Vascular Plants of North Carolina
Account for Allegheny Mountain Golden-banner - Thermopsis mollis   (Michaux) M.A. Curtis
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Section 6 » Order Fabales » Family Fabaceae
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Author(Michaux) M.A. Curtis
DistributionPresent over most of the Piedmont, though seemingly absent in some places in the southeastern portions, especially along the SC border from Mecklenburg County eastward. Known from only a few counties in the southeastern mountains.

The species has a small range in the southern Piedmont and southern Appalachians, but not in the higher elevations. It ranges north to western VA and eastern KY, and south only to northern GA and northeastern AL.
AbundanceRare to very uncommon in the Piedmont, except very rare to absent in the southeastern portion. Most numerous, where locally uncommon, in the western and southwestern Piedmont, such as in foothills and monadnocks. Very rare in the southeastern mountains near Hickorynut Gorge. Despite well over 70 records known to the NCNHP in their database, this is a State Special Concern species. The website editors feel that a State Rank of S3 is more appropriate than the very conservative S2 assigned by NCNHP.
HabitatThis is a species of dry soil, usually in partial shade to light shade. It most often grows on open upland ridges, and along the edges of upland woods, particularly on slopes of monadnocks and other hills. It always grows in acidic soils, often where low ericaceous shrubs such as blueberries (Vaccinium spp.) and/or huckleberries (Gaylussacia spp.) are present.
PhenologyBlooms in April and May, and fruits from June to August.
IdentificationThis is the shortest of the three Thermopsis species in the state, and the only one that grows over the majority of the Piedmont. Vegetatively, it can be confused with a few Baptisia species, but this species has bright yellow flowers whereas most Piedmont Baptisia species have non-yellow flowers (except for the small-leaved B. tinctoria). T. mollis grows mostly just to 1-1.5 feet tall, with a few branches, such that the species is often wider than tall, and it often grows in small colonies. The 3 leaflets are rather large, each one being elliptical and about 2.5 inches long and about 1-1.5 inches wide, being fairly hairy below. The flower clusters (racemes) are from the ends of branches and are somewhat erect to ascending, about 4 inches long, with a fairly dense array of bright yellow flowers at the end (for several inches), each flower being about 3/4-inch long. It is similar to T. fraxinifolia, but that species grows taller (often 2 feet high), has flower clusters from leaf axils and ends of branches, clusters that are usually horizontal or strongly drooping, calyx lobes that are glabrous (hairy in T. mollis), and blooms essentially only from the end of May into July (whereas T. mollis is normally finished blooming by late May). Of course, T. mollis grows in many sites much farther eastward into the Piedmont where the other is not present, though the ranges overlap in the western Piedmont and southern Blue Ridge Escarpment. The other species in the genus -- T. villosa -- is a much taller species with a very hairy stem and no branches. You likely will have difficulty finding T. mollis in much of the central and lower Piedmont, and your chances are better in the foothills, where it might be visible from roads that pass through or alongside hills and low mountains.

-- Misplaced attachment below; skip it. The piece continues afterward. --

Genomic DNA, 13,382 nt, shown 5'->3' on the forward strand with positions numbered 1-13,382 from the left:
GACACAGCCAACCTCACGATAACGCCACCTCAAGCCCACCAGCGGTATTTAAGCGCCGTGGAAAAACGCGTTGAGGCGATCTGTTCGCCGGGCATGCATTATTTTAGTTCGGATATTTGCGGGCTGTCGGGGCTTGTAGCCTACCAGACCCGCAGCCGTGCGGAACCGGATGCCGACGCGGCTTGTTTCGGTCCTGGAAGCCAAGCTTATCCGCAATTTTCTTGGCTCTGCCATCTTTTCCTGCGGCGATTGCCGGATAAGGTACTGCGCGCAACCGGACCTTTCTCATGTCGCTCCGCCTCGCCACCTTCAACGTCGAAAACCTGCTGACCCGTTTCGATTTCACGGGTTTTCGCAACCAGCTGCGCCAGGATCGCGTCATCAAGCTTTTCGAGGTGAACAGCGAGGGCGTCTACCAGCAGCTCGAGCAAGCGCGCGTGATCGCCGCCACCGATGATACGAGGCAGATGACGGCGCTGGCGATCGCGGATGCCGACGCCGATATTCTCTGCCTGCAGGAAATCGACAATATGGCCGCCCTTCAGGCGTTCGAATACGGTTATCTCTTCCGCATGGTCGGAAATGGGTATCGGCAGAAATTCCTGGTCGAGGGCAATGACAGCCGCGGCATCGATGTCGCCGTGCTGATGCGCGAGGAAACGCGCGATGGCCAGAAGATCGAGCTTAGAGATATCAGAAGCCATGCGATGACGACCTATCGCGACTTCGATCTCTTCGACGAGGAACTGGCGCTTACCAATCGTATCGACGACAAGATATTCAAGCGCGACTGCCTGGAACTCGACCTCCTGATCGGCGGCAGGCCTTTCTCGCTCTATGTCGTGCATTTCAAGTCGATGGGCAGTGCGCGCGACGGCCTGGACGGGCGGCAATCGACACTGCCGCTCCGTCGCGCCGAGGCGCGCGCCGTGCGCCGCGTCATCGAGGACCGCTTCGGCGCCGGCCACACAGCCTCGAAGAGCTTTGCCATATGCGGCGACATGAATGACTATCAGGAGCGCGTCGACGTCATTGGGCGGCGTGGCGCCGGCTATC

Taxonomic CommentsSome references lump T. fraxinifolia with T. mollis, as a variety. However, most keep them separate as species, which is correct, as biologists/botanists who have seen both species can clearly support.

Other Common Name(s)Appalachian Golden-banner -- but this is confusing, as of the three species in the genus, it is the one least likely present in the Appalachians.
State RankS2 [S3]
Global RankG3G4
State StatusSC-V
US Status
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